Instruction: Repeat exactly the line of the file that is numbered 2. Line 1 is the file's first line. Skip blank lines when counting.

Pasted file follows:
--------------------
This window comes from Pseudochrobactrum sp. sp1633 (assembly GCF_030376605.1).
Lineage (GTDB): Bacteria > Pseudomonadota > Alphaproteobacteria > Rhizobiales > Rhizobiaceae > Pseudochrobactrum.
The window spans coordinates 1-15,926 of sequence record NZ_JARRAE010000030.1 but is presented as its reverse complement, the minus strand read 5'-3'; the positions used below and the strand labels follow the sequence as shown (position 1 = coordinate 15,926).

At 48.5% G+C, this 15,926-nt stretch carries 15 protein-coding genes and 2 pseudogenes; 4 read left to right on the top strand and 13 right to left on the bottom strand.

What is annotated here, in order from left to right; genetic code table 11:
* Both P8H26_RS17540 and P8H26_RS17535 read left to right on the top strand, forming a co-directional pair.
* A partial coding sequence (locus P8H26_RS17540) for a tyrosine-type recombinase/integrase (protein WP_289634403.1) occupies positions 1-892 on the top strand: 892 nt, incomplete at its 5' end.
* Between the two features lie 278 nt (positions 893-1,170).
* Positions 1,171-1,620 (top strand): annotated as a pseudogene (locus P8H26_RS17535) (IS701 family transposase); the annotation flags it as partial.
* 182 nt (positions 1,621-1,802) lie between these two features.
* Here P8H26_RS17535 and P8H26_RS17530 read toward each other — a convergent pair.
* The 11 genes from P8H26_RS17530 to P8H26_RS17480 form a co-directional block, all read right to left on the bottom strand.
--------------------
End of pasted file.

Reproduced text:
Lineage (GTDB): Bacteria > Pseudomonadota > Alphaproteobacteria > Rhizobiales > Rhizobiaceae > Pseudochrobactrum.